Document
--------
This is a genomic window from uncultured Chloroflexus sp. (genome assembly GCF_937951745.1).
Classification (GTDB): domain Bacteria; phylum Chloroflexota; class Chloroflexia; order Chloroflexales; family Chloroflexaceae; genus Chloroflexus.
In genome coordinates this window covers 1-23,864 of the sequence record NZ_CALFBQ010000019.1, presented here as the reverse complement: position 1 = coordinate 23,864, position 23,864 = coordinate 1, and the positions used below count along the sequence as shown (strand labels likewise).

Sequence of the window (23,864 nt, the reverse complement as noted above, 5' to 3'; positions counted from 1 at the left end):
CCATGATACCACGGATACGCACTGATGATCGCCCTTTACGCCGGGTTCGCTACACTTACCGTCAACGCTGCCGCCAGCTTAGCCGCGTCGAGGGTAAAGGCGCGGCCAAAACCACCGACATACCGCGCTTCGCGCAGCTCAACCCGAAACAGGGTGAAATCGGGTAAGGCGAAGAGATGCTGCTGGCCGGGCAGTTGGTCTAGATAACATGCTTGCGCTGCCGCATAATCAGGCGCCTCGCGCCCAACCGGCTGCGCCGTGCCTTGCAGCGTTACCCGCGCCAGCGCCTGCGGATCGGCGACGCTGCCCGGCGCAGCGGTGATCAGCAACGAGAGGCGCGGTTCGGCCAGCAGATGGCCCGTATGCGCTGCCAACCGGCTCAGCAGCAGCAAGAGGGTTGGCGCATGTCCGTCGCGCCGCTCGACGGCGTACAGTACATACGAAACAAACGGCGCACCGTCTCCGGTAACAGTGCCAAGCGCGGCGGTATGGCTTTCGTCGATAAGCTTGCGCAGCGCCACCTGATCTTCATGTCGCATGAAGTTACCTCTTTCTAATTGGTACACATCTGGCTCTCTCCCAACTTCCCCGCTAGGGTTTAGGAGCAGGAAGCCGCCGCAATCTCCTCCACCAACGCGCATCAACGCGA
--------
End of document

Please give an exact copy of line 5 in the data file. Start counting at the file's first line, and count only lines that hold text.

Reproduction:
CCATGATACCACGGATACGCACTGATGATCGCCCTTTACGCCGGGTTCGCTACACTTACCGTCAACGCTGCCGCCAGCTTAGCCGCGTCGAGGGTAAAGGCGCGGCCAAAACCACCGACATACCGCGCTTCGCGCAGCTCAACCCGAAACAGGGTGAAATCGGGTAAGGCGAAGAGATGCTGCTGGCCGGGCAGTTGGTCTAGATAACATGCTTGCGCTGCCGCATAATCAGGCGCCTCGCGCCCAACCGGCTGCGCCGTGCCTTGCAGCGTTACCCGCGCCAGCGCCTGCGGATCGGCGACGCTGCCCGGCGCAGCGGTGATCAGCAACGAGAGGCGCGGTTCGGCCAGCAGATGGCCCGTATGCGCTGCCAACCGGCTCAGCAGCAGCAAGAGGGTTGGCGCATGTCCGTCGCGCCGCTCGACGGCGTACAGTACATACGAAACAAACGGCGCACCGTCTCCGGTAACAGTGCCAAGCGCGGCGGTATGGCTTTCGTCGATAAGCTTGCGCAGCGCCACCTGATCTTCATGTCGCATGAAGTTACCTCTTTCTAATTGGTACACATCTGGCTCTCTCCCAACTTCCCCGCTAGGGTTTAGGAGCAGGAAGCCGCCGCAATCTCCTCCACCAACGCGCATCAACGCGA